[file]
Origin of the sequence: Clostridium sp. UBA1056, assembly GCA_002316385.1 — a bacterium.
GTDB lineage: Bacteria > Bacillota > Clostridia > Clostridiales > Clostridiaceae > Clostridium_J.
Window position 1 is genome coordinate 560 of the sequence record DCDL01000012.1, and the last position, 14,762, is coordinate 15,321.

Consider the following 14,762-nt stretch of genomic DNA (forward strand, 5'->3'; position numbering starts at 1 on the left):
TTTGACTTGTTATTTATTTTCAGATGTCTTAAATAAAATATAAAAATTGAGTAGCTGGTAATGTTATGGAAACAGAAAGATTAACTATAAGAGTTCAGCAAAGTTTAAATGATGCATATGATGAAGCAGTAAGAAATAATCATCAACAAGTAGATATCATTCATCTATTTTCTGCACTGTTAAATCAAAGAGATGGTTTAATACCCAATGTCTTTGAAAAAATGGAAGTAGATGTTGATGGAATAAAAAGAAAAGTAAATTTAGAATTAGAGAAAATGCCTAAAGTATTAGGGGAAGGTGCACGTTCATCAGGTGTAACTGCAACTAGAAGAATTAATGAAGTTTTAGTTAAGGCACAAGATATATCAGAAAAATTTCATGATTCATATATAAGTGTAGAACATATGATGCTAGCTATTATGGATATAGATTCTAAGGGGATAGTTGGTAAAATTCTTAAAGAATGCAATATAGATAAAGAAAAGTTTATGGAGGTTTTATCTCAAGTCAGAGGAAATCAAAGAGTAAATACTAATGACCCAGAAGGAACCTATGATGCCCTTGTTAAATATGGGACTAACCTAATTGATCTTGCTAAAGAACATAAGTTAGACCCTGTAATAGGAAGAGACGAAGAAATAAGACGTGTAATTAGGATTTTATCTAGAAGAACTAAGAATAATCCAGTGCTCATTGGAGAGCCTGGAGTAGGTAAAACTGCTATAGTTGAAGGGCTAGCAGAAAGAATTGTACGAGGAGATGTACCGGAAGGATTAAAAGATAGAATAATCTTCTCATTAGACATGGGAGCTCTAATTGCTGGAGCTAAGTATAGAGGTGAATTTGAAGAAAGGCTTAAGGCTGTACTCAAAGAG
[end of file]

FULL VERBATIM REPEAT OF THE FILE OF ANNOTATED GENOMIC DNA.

Origin of the sequence: Clostridium sp. UBA1056, assembly GCA_002316385.1 — a bacterium.
GTDB lineage: Bacteria > Bacillota > Clostridia > Clostridiales > Clostridiaceae > Clostridium_J.
Window position 1 is genome coordinate 560 of the sequence record DCDL01000012.1, and the last position, 14,762, is coordinate 15,321.

Consider the following 14,762-nt stretch of genomic DNA (forward strand, 5'->3'; position numbering starts at 1 on the left):
TTTGACTTGTTATTTATTTTCAGATGTCTTAAATAAAATATAAAAATTGAGTAGCTGGTAATGTTATGGAAACAGAAAGATTAACTATAAGAGTTCAGCAAAGTTTAAATGATGCATATGATGAAGCAGTAAGAAATAATCATCAACAAGTAGATATCATTCATCTATTTTCTGCACTGTTAAATCAAAGAGATGGTTTAATACCCAATGTCTTTGAAAAAATGGAAGTAGATGTTGATGGAATAAAAAGAAAAGTAAATTTAGAATTAGAGAAAATGCCTAAAGTATTAGGGGAAGGTGCACGTTCATCAGGTGTAACTGCAACTAGAAGAATTAATGAAGTTTTAGTTAAGGCACAAGATATATCAGAAAAATTTCATGATTCATATATAAGTGTAGAACATATGATGCTAGCTATTATGGATATAGATTCTAAGGGGATAGTTGGTAAAATTCTTAAAGAATGCAATATAGATAAAGAAAAGTTTATGGAGGTTTTATCTCAAGTCAGAGGAAATCAAAGAGTAAATACTAATGACCCAGAAGGAACCTATGATGCCCTTGTTAAATATGGGACTAACCTAATTGATCTTGCTAAAGAACATAAGTTAGACCCTGTAATAGGAAGAGACGAAGAAATAAGACGTGTAATTAGGATTTTATCTAGAAGAACTAAGAATAATCCAGTGCTCATTGGAGAGCCTGGAGTAGGTAAAACTGCTATAGTTGAAGGGCTAGCAGAAAGAATTGTACGAGGAGATGTACCGGAAGGATTAAAAGATAGAATAATCTTCTCATTAGACATGGGAGCTCTAATTGCTGGAGCTAAGTATAGAGGTGAATTTGAAGAAAGGCTTAAGGCTGTACTCAAAGAG